The sinking of the MS Explorer in Antarctica's icy waters Nov. 23 has raised concerns on several fronts, including passenger safety on cruises to the area as well as what effect the sinking -- and increasing tourism -- will have on the environment.

The 100-passenger ship was the first commercial passenger ship ever to sink in the coldest, driest, most desolate place on Earth.

A gash about the size of a fist inflicted the mortal wound on the vessel when it struck ice in waters surrounding an island chain that is part of the Antarctic Peninsula well north of the Antarctic Circle, where most cruises operate.

The 246-foot Explorer, built in Finland in 1969, was not an icebreaker and did not have a double hull. But according to its owners, G.A.P. Adventures of Toronto, it was specially reinforced to withstand blows from ice and was certified at the highest rating given by Finland and Sweden for nonicebreakers -- 1A1.

Denise Landau, executive director of the 99-member International Association of Antarctica Tour Operators (IAATO), headquartered in Basalt, Colo., said that the nonprofit organization has had a safety plan in place since its founding in 1991 and, according to Landau, it was the main reason three ships responded so swiftly to the Explorer's SOS. That plan includes maintaining a list of all vessels, their schedules and itineraries so every maritime operation knows who's where and when, and how to respond in case of an emergency.

"Everyone is overreacting" to the accident, Landau said. So far, cruise lines operating in Antarctica report no changes in plans -- or cancellations -- as a result of the sinking, which caused no loss of life.

Others are not so sanguine.

Cruise lines warn of danger

It's spring in Antarctica now, and more than 35,000 tourists are expected to visit by the end of their summer. In comparison, 6,750 tourists visited during the 1992-93 season.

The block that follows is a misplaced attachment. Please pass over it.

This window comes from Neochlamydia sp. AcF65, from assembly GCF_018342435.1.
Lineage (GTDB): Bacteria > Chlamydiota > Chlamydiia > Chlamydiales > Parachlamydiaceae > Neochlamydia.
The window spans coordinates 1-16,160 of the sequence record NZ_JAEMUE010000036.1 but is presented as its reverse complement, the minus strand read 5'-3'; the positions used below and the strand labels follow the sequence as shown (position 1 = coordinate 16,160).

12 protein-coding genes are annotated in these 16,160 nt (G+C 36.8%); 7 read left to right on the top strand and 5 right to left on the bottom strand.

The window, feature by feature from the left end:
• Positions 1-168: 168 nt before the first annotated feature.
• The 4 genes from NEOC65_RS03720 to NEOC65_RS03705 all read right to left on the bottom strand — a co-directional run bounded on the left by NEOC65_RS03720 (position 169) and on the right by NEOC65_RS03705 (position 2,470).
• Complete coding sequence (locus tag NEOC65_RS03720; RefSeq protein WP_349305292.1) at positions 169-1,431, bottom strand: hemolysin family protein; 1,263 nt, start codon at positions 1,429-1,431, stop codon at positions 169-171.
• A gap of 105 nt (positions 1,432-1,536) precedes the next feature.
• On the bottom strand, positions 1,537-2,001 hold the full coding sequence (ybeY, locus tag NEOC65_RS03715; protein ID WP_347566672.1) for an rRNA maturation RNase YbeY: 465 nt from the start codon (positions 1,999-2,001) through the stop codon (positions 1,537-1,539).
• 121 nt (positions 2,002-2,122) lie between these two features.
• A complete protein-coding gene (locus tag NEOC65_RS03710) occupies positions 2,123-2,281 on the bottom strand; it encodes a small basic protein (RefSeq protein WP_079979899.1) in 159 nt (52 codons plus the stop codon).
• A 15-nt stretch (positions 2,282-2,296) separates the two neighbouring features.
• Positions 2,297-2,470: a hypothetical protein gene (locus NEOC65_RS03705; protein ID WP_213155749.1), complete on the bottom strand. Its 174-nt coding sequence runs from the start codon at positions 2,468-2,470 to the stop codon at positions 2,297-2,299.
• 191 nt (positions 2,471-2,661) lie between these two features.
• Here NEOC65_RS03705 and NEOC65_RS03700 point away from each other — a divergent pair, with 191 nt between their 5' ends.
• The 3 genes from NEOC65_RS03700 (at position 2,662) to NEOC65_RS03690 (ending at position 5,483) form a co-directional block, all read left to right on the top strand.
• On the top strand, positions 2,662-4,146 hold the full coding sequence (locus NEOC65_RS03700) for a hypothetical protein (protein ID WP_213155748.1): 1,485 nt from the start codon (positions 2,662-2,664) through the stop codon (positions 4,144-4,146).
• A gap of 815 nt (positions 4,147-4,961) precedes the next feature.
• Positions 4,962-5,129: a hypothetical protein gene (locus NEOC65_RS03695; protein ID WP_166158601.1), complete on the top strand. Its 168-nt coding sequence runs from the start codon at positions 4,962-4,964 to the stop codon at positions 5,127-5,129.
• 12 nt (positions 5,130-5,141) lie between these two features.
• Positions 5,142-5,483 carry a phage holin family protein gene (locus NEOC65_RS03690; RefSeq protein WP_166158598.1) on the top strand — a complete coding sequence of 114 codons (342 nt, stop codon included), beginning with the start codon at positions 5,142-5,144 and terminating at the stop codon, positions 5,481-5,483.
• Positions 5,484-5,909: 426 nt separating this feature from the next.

The accident has renewed concern about the impact of cruise ships on the sensitive environment. It was estimated that the Explorer held as much as 48,000 gallons of marine diesel fuel when it went down, and although IAATO said that was expected to dissipate readily, the full impact on the environment of the vessel's lubricant oils, plastics and debris is still unknown.

Some cruise lines explicitly state the dangers of cruising these frigid waters. In fact, at least one line's warning is outright alarming, noting that rescue may not be possible.

Princess Cruises, which has sailed in Antarctica for four years, has two cruises planned for the 2007-2008 season on the 2,600-passenger Star Princess.

But Princess' Julie Benson pointed out that the ship cruises only in the relatively ice-free summer months of January/February and "will transit only open water and areas with limited ice floes like those we regularly encounter in Alaska and northern Europe."

As for environmental impact on the fragile land itself, IAATO since 2001 has required that ships carrying more than 500 passengers make no landings in Antarctica. But compliance for nonmembers is voluntary.

Landau defended cruising in Antarctica.

"The Antarctica Treaty provides for freedom of access, and it's virtually impossible to impose limits in international waters," Landau said.

"To tell a company it can't go to Antarctica won't happen."